The Oxijet™, a new Felton water saving shower head for showers that feel better than those from low flow shower heads, is available as of February 4, 2013. It saves about 50 percent on water use from a traditional shower head, depending on your water pressure.
Using four micro nozzles to jet the water, it uses the Venturi effect to increase water speed “dragging air through the coloured baffles. This air volumizes the water stream, forming small bubbles that burst when they touch your skin.” When diameter varies in a tube, it creates a difference in pressure and fluid speed, air gets sucked into the Venturi tube because of the partial vacuum, it mixes in with the water and forms tiny bubbles in the water stream. The end result is that you save on water bills and conserve water use for the environment, but it feels like you are getting a high-volume shower.
The air sucked into the shower rose stem volumizes and pressurizes the water. Other air shower systems exist currently, but this one probably has higher water savings and can be easily fitted to most shower fittings. It will not work with existing flow restrictors or flow saving devices fitted to
the current systems that cannot be removed, low flow electric showers, or low or unequal water pressures.
Different colored baffles are required for different shower systems. The blue baffle as seen in the picture is for a fixed rose with a male thread. A yellow baffle version is to be used with shower handpieces and the pink baffle Oxijet is for a fixed rose with a female thread. The Felton website has information on how to make the different connections and a flow rate calculator page to tell you what your water savings will be, depending on your specific water pressures and the restrictions in your piping and shower. The step by step video guide shows you how to test, first without the Oxijet, and then with it. You enter the numbers on the calculator page and hit the calculate key to get the water savings.
Felton Industries Ltd. in New Zealand is the producer of the Oxijet which was developed by CSIRO, Australia’s Commonwealth Scientific and Industrial Research Organisation. CISRO, one of the largest, most diverse research agencies worldwide, is Australia’s national science agency.
To buy in the U.S., the Oxijet will be available at Plumbing Plus to order online.
There is a YouTube video of Dr. Jie Wu, fluids specialist at CSIRO, explaining how it works, but his English is a bit difficult for American ears to understand. Watch the attached video explanation by Felton Industries, whose speaker has an Australian-sounding accent. When he says what sounds like “ear”, he is saying “air”. There are several YouTube videos on the Oxijet, like “How to fit a Felton Oxijet™ for a shower handpiece”.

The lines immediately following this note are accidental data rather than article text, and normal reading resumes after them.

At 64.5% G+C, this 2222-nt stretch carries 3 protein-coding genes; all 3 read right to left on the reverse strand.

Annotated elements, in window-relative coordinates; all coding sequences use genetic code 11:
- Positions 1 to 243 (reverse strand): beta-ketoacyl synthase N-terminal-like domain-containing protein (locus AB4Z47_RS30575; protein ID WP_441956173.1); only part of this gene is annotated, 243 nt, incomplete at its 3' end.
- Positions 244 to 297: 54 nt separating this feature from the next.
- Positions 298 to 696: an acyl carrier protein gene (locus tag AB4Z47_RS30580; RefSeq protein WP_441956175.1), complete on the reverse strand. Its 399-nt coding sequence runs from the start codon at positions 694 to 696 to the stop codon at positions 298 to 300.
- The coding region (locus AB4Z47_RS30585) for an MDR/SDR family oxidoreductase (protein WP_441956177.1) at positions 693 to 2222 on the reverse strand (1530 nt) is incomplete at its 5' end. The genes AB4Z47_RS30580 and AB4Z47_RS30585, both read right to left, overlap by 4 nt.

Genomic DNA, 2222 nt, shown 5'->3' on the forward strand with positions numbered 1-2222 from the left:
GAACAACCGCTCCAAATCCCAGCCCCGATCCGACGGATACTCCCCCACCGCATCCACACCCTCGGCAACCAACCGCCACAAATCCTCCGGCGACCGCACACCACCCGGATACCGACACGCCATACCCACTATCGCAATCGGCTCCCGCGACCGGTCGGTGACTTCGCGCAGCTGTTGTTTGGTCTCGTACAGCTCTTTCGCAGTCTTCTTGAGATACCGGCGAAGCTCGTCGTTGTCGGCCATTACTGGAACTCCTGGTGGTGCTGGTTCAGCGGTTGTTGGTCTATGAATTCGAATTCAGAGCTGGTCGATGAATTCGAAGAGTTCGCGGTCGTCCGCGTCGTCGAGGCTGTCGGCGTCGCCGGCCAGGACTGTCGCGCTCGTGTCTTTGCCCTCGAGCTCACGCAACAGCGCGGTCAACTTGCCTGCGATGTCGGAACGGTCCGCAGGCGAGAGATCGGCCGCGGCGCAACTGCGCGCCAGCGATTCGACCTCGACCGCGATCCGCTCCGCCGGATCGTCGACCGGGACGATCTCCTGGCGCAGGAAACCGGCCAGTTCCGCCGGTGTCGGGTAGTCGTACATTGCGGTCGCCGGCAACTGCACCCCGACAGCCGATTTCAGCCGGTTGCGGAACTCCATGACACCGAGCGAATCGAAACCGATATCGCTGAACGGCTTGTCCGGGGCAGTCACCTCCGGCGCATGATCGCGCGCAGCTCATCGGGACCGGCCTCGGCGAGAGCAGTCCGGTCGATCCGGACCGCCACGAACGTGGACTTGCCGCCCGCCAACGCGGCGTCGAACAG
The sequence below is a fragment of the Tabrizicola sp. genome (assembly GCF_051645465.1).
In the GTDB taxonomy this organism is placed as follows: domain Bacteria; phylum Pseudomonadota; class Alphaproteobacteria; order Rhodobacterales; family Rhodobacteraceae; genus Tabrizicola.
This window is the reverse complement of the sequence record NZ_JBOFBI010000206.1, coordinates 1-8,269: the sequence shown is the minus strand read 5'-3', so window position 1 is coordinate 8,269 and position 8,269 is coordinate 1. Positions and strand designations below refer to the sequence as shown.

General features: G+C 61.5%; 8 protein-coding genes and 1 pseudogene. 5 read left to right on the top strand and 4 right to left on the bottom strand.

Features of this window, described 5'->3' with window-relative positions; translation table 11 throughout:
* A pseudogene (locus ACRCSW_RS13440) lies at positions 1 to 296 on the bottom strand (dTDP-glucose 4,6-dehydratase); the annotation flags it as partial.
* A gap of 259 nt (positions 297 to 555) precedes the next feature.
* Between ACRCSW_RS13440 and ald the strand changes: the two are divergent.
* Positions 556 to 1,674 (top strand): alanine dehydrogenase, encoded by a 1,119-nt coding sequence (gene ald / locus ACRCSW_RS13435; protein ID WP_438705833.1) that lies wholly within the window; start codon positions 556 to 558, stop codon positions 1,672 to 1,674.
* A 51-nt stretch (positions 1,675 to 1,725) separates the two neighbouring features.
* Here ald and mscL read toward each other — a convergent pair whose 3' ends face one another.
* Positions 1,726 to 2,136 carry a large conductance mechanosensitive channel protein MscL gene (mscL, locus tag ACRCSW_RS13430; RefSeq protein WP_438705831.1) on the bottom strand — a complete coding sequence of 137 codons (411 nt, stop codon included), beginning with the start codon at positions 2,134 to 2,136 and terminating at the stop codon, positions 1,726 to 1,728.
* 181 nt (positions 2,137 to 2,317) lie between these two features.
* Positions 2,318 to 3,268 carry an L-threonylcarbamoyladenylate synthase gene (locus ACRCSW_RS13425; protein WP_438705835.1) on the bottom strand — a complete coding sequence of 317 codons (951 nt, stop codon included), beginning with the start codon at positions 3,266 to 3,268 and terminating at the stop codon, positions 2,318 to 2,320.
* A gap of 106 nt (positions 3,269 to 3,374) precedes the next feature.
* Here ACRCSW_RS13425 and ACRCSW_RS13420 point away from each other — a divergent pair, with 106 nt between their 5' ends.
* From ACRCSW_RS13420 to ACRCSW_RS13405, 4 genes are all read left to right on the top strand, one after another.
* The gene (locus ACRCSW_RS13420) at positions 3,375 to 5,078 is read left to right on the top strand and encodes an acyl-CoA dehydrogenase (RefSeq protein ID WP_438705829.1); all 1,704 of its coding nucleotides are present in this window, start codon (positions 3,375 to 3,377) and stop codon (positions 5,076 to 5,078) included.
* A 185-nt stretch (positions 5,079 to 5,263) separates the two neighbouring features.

Severe water restrictions are currently imposed in all Australian states, with some permanent water efficiency rules. According to the Australian Bureau of Statistics’s, there is now decreased household water use and increasing water prices. An average traditional household uses about 200,000 litres (52,834 gallons) of water annually, and showers use close to one-third of that. There is plenty of water on the planet, but only two to three percent of it is not salt water. Melting glaciers are adding more of the freshwater supply to the oceans daily, and water conservation is a critical issue.
There are other green shower heads available now in the United States, but only the Oxygenics says it uses up to 70 percent less water. It is difficult to compare without standard gallons per minute and pressure comparisons. Another consideration is always where an item is produced and how far it has to be transported. The Oxijet is made in New Zealand, whereas Energy Technology Laboratories’s Oxygenics is made in Reno, Nevada.
- The Kohler K-8544 shower head is LEED Green Building compliant and says it saves 20 percent on water.
- The Delta RP46384 shower head with H2Okinetic Technology does not detail water savings but does have a flow rate of 1.5 gallons-per-minute (GPM).
- The Evolve Roadrunner II has a 1.5 gpm maximum flow @ 80 psi.
- The Oxygenics Evolution™ Shower Head “uses 20-70% less water compared to industry leading brands” and a maximum of 2.5 GPM.
- The Waterpik EcoFlow® shower heads say they reduce water consumption by up to 36 percent.
Of course if it is allowed in your area, even better is to do rain harvesting, shower with the rain water, and collect that to reuse as gray water to irrigate food supplies.